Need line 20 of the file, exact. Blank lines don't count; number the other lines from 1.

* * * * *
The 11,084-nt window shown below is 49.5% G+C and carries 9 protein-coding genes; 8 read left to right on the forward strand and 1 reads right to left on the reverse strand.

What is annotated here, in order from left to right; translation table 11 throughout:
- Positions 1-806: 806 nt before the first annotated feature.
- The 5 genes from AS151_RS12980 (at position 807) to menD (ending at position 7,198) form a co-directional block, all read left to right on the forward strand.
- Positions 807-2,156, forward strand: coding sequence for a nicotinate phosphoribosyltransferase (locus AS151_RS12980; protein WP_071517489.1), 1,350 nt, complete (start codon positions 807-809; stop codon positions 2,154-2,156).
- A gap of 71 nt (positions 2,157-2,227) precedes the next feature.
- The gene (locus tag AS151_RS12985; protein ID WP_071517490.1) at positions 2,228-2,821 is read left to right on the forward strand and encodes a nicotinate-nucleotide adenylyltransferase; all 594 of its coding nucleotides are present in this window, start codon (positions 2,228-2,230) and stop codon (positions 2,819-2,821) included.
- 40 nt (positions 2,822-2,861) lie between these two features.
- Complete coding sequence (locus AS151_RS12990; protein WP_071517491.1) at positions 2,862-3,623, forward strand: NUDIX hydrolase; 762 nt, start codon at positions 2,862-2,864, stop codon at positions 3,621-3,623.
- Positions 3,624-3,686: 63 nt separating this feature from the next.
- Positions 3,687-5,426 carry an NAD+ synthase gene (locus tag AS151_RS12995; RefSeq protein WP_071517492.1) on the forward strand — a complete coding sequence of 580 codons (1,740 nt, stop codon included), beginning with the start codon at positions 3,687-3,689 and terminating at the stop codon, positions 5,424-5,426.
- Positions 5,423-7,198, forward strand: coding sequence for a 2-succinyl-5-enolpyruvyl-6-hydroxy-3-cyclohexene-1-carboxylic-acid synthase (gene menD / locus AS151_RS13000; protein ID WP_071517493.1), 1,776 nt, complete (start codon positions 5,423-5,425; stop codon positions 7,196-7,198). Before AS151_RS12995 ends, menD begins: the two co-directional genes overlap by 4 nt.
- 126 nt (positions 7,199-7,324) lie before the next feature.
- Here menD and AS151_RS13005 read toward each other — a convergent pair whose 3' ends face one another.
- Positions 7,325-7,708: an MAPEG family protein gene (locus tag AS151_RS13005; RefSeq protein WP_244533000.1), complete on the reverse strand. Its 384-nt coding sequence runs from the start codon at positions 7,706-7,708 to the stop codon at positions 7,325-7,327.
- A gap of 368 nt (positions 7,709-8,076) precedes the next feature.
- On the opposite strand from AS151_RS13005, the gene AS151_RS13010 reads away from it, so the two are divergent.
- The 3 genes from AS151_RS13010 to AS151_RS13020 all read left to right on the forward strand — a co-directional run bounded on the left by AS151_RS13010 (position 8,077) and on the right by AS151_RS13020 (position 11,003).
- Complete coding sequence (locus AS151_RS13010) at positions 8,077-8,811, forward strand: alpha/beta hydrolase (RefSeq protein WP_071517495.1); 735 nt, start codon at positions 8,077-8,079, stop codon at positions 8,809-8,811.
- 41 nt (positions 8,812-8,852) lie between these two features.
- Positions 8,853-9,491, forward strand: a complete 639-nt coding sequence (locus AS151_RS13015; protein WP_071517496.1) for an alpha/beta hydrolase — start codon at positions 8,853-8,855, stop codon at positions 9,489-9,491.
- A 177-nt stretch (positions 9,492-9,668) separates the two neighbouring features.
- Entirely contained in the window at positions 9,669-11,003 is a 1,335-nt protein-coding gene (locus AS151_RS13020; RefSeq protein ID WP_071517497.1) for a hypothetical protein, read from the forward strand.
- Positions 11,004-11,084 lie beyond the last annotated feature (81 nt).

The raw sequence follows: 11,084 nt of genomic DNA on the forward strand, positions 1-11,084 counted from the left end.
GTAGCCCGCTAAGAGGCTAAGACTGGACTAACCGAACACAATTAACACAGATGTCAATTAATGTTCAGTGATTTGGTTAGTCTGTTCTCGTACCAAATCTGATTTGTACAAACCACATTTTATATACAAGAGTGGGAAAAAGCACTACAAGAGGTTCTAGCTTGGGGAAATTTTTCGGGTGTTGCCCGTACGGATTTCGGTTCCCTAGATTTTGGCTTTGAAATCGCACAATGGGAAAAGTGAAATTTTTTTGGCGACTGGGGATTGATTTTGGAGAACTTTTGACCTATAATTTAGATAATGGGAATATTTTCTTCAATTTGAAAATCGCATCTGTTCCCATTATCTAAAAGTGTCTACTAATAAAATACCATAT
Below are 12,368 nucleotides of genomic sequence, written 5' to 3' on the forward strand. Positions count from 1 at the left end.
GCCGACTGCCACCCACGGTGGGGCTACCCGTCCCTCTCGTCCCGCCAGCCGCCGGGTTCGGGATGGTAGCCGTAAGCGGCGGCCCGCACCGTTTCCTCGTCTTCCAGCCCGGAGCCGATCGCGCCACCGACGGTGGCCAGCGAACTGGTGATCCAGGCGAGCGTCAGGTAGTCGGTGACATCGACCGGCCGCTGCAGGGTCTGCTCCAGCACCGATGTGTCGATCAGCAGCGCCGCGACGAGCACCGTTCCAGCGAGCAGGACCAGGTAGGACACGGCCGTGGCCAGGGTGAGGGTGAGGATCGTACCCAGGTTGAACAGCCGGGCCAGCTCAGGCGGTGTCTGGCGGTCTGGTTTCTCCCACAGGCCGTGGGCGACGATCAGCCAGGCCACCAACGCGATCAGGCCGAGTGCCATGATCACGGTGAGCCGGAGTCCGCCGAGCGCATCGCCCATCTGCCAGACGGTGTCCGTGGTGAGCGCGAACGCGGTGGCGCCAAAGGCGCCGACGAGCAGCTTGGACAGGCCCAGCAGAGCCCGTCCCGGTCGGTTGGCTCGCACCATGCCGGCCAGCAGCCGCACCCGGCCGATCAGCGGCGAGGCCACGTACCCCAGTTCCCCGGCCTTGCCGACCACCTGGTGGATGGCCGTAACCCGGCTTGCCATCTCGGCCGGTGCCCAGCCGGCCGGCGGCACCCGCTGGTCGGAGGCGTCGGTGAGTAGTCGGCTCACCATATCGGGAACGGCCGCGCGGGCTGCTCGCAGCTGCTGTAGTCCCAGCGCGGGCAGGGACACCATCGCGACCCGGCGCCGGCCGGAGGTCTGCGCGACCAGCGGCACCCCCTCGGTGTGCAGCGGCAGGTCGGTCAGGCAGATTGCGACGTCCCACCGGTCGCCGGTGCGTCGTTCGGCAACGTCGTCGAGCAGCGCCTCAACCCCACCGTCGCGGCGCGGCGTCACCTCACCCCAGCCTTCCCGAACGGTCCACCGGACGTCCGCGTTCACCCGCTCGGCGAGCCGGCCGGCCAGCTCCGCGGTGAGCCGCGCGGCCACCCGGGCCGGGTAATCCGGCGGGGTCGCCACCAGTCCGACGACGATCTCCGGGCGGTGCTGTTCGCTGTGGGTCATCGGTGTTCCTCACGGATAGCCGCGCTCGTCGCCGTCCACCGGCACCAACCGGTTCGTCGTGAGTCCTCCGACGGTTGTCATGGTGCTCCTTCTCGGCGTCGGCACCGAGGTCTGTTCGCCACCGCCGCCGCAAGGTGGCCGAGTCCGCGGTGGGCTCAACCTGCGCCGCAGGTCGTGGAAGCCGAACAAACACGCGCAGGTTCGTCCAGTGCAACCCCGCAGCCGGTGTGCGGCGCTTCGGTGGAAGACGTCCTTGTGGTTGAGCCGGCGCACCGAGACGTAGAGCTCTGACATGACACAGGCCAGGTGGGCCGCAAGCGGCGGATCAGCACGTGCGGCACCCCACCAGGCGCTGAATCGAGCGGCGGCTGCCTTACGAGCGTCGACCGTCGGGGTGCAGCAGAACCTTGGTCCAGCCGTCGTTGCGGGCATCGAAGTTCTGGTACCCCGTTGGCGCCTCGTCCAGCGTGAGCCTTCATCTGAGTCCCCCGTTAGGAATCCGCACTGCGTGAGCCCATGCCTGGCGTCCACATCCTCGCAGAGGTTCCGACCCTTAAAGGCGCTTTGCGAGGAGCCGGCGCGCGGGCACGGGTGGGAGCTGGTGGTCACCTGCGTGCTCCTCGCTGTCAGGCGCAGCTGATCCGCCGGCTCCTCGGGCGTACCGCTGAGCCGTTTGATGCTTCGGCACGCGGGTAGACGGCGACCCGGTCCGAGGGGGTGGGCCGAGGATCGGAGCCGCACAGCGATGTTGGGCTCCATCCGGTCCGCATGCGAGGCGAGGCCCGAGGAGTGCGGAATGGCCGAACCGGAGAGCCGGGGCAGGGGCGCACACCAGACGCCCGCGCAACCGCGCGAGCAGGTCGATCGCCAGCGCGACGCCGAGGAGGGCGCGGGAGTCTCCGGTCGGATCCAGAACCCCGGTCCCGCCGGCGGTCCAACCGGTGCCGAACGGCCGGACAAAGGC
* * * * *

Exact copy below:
- 41 nt (positions 8,812-8,852) lie between these two features.